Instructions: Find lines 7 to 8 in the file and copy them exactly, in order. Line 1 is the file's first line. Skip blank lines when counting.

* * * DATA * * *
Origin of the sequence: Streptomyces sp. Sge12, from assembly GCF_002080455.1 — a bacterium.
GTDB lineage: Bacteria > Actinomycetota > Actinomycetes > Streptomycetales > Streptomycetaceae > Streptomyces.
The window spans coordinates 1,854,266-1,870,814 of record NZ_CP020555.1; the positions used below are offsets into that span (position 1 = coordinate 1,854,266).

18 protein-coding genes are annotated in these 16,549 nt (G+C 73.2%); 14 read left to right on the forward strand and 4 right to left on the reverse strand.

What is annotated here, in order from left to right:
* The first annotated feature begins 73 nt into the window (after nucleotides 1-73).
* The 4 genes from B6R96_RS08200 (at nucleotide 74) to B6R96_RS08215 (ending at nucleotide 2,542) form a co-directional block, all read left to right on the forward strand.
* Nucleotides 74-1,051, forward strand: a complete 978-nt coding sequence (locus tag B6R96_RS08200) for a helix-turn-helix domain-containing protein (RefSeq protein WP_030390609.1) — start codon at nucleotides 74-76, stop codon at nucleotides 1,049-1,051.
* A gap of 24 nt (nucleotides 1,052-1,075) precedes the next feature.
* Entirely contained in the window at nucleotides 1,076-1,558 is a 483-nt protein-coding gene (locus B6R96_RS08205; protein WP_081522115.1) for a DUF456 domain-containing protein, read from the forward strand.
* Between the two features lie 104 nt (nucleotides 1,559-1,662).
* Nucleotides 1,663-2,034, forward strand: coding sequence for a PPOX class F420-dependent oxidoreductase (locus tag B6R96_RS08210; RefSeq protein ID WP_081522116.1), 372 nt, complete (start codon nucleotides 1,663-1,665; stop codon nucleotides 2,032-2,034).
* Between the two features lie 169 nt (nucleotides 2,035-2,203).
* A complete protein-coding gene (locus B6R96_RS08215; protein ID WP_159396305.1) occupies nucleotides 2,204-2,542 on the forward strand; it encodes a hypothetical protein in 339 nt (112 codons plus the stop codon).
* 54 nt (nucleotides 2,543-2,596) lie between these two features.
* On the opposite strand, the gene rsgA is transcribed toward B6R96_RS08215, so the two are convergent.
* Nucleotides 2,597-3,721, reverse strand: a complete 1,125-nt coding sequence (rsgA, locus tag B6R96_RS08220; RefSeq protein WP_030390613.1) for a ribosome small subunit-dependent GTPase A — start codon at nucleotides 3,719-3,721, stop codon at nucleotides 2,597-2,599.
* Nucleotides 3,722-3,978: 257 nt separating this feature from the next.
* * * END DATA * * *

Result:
* The 4 genes from B6R96_RS08200 (at nucleotide 74) to B6R96_RS08215 (ending at nucleotide 2,542) form a co-directional block, all read left to right on the forward strand.
* Nucleotides 74-1,051, forward strand: a complete 978-nt coding sequence (locus tag B6R96_RS08200) for a helix-turn-helix domain-containing protein (RefSeq protein WP_030390609.1) — start codon at nucleotides 74-76, stop codon at nucleotides 1,049-1,051.